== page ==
by Richard Phillips
Recently I acquired an uncommon single-dial box lock. It is a straight lock, (1)which would mean an unusual placement of the linkplate (missing in this lock) if used on a wooden box. Or perhaps, it was intended for the double-wall of a metal cashbox? Such a linkplate location would not be unusual for a metal box.
The lock has a brass case, lacquered, and the dial and bezel are nickel-plated brass. There are two wheels with a row of holes around the periphery(2), looking like a hand-change combination lock. However, the drive pins are factory fixed, and the wheels are not removable.
The wheels are mounted on a tube which can rotate, and the dial spindle is connected to this tube by a splined shaft coupling(3), which enables the combination to be changed (see below).
The bolt is pivoted in the middle(4), and spring-impelled to pivot its hooked end away from the linkplate. But it can only do so when the correct combination has been dialled.
As the dial makes its final turn a small leaf spring on the bolt impels it to pivot so the end can enter the gates in the wheels: it is a direct-entry lock(5). Despite tweaking the spring on the bolt, unless the combination has been dialled very accurately, the spring is barely strong enough to push the bolt tail into the gates. A little wiggling of the dial can be needed.
Only when the correct combination has been dialled and the bolt withdrawn can the box lid be fully shut. Turning the dial then throws out the probe end and the hook end grips the linkplate, so the box is locked shut.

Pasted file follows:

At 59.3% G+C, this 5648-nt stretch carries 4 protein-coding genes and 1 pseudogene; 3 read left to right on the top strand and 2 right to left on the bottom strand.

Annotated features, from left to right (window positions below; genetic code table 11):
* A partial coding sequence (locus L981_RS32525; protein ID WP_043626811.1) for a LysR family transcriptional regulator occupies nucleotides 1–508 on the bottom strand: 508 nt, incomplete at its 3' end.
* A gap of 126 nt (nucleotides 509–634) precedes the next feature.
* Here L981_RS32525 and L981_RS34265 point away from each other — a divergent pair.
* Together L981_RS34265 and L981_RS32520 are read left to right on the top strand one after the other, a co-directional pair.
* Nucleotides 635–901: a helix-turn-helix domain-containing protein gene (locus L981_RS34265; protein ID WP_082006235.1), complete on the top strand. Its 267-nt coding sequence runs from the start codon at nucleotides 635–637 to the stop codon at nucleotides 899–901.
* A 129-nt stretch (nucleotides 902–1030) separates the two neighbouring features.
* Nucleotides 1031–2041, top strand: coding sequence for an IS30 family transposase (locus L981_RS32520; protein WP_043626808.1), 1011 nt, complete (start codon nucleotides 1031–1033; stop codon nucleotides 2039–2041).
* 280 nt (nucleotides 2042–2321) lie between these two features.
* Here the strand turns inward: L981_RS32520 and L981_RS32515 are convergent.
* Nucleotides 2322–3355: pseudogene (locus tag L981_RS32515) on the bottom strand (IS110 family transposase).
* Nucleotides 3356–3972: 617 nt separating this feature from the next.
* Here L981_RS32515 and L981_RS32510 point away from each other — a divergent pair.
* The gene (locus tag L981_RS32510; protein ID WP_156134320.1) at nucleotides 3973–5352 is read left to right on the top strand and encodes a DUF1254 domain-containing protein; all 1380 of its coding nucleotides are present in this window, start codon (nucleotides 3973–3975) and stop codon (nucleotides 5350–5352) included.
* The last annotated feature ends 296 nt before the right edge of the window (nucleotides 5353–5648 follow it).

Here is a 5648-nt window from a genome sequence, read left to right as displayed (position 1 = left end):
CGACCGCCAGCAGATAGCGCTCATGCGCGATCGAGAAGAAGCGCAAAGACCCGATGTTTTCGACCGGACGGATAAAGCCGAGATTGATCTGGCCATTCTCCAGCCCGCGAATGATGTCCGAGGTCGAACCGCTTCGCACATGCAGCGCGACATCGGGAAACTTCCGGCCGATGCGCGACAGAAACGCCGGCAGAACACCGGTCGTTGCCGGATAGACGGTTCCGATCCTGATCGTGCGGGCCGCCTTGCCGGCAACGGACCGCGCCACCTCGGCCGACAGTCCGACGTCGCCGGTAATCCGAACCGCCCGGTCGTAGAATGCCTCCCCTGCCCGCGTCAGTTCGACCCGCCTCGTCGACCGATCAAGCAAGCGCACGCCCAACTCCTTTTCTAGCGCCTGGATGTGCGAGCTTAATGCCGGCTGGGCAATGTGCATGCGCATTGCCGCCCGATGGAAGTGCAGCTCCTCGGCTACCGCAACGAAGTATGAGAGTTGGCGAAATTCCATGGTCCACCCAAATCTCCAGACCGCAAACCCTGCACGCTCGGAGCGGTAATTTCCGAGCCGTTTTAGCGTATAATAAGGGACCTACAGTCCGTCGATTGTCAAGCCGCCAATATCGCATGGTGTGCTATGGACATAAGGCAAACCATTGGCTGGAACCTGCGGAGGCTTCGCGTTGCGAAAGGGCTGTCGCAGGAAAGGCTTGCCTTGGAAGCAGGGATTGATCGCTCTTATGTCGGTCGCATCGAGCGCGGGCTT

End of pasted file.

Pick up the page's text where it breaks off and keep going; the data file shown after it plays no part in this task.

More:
If the lock were fitted to a closed box, lifting pressure on the lid would press the probe against the wheel peripheries, and the gates might be felt. Difficult to do without the linkplate. The gates are narrow, about 1½ numbers wide, so dialling must be accurate. There are 50 numbers around the dial, so quite an impressive number of differs in the key-space.
The combination may easily be changed, though not chosen. A small screw on the back holds a sliding plate, with a keyhole slot to hold the dial spindle(6). It this plate is slid up, the dial can be pulled forward, rotated somewhat, and re-inserted. The splined shaft coupling and the drive cam are now at different numbers on the dial. There is a window in the back cover to allow the gates to be seen as the dial is turned, and hence to find the new combination.
Compared with the ‘key’ security, however, the physical security is modest, with only a single link hooked. Although this lock is comparatively expensive, its physical security is no better than a common lever or cylinder box lock. To judge from the wear on the plating, it has been much-used.
The maker and age of the lock are unknown, probably US inter-war period. The only marking is a stamped ‘3’ on the lockcase and cover plate.